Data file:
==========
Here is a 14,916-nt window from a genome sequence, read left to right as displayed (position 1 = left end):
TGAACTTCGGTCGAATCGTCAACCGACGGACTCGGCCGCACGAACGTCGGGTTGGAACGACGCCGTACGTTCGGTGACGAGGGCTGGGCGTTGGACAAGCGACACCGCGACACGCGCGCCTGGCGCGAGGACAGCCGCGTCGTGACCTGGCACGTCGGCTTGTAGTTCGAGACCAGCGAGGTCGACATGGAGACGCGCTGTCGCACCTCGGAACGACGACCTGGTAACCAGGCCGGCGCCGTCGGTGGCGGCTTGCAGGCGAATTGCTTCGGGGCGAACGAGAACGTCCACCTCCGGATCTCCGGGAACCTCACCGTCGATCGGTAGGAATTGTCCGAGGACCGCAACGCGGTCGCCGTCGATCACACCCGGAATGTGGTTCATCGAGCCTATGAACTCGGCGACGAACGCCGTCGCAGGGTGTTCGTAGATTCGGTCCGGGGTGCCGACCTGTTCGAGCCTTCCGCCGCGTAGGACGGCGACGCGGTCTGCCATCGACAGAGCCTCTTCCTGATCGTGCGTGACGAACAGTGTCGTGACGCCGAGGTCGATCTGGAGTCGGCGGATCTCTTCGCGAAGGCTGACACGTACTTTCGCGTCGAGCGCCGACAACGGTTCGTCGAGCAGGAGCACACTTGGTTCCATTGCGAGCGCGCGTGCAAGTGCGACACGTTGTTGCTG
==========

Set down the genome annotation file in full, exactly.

Here is a 14,916-nt window from a genome sequence, read left to right as displayed (position 1 = left end):
TGAACTTCGGTCGAATCGTCAACCGACGGACTCGGCCGCACGAACGTCGGGTTGGAACGACGCCGTACGTTCGGTGACGAGGGCTGGGCGTTGGACAAGCGACACCGCGACACGCGCGCCTGGCGCGAGGACAGCCGCGTCGTGACCTGGCACGTCGGCTTGTAGTTCGAGACCAGCGAGGTCGACATGGAGACGCGCTGTCGCACCTCGGAACGACGACCTGGTAACCAGGCCGGCGCCGTCGGTGGCGGCTTGCAGGCGAATTGCTTCGGGGCGAACGAGAACGTCCACCTCCGGATCTCCGGGAACCTCACCGTCGATCGGTAGGAATTGTCCGAGGACCGCAACGCGGTCGCCGTCGATCACACCCGGAATGTGGTTCATCGAGCCTATGAACTCGGCGACGAACGCCGTCGCAGGGTGTTCGTAGATTCGGTCCGGGGTGCCGACCTGTTCGAGCCTTCCGCCGCGTAGGACGGCGACGCGGTCTGCCATCGACAGAGCCTCTTCCTGATCGTGCGTGACGAACAGTGTCGTGACGCCGAGGTCGATCTGGAGTCGGCGGATCTCTTCGCGAAGGCTGACACGTACTTTCGCGTCGAGCGCCGACAACGGTTCGTCGAGCAGGAGCACACTTGGTTCCATTGCGAGCGCGCGTGCAAGTGCGACACGTTGTTGCTG